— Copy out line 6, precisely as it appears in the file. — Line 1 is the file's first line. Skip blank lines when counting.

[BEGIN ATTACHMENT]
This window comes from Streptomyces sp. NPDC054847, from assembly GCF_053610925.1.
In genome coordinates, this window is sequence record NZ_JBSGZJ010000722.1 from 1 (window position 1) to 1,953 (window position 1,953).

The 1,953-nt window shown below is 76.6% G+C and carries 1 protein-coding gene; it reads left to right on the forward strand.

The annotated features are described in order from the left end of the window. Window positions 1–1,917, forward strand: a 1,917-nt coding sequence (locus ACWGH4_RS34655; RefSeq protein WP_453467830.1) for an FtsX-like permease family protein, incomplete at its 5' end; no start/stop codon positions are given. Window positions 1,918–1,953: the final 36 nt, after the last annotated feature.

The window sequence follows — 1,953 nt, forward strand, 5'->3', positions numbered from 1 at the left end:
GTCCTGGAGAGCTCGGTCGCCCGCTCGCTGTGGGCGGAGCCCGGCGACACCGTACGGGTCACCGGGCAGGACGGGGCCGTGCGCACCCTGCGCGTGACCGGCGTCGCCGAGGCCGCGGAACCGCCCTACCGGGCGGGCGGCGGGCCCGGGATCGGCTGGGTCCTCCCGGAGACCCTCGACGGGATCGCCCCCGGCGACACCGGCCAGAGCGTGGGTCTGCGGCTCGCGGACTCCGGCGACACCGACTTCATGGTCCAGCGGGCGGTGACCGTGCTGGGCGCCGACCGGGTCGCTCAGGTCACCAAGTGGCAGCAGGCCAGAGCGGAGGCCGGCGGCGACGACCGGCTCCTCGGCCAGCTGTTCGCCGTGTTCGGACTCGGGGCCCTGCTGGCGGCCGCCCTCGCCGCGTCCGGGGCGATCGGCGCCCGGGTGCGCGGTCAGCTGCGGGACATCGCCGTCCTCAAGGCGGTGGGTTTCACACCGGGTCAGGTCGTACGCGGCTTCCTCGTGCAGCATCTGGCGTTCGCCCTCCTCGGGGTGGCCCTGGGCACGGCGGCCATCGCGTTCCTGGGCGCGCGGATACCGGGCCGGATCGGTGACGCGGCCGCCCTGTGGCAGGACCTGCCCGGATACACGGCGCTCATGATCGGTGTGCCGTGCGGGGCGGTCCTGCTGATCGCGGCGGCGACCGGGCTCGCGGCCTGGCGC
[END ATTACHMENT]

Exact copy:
GTCCTGGAGAGCTCGGTCGCCCGCTCGCTGTGGGCGGAGCCCGGCGACACCGTACGGGTCACCGGGCAGGACGGGGCCGTGCGCACCCTGCGCGTGACCGGCGTCGCCGAGGCCGCGGAACCGCCCTACCGGGCGGGCGGCGGGCCCGGGATCGGCTGGGTCCTCCCGGAGACCCTCGACGGGATCGCCCCCGGCGACACCGGCCAGAGCGTGGGTCTGCGGCTCGCGGACTCCGGCGACACCGACTTCATGGTCCAGCGGGCGGTGACCGTGCTGGGCGCCGACCGGGTCGCTCAGGTCACCAAGTGGCAGCAGGCCAGAGCGGAGGCCGGCGGCGACGACCGGCTCCTCGGCCAGCTGTTCGCCGTGTTCGGACTCGGGGCCCTGCTGGCGGCCGCCCTCGCCGCGTCCGGGGCGATCGGCGCCCGGGTGCGCGGTCAGCTGCGGGACATCGCCGTCCTCAAGGCGGTGGGTTTCACACCGGGTCAGGTCGTACGCGGCTTCCTCGTGCAGCATCTGGCGTTCGCCCTCCTCGGGGTGGCCCTGGGCACGGCGGCCATCGCGTTCCTGGGCGCGCGGATACCGGGCCGGATCGGTGACGCGGCCGCCCTGTGGCAGGACCTGCCCGGATACACGGCGCTCATGATCGGTGTGCCGTGCGGGGCGGTCCTGCTGATCGCGGCGGCGACCGGGCTCGCGGCCTGGCGC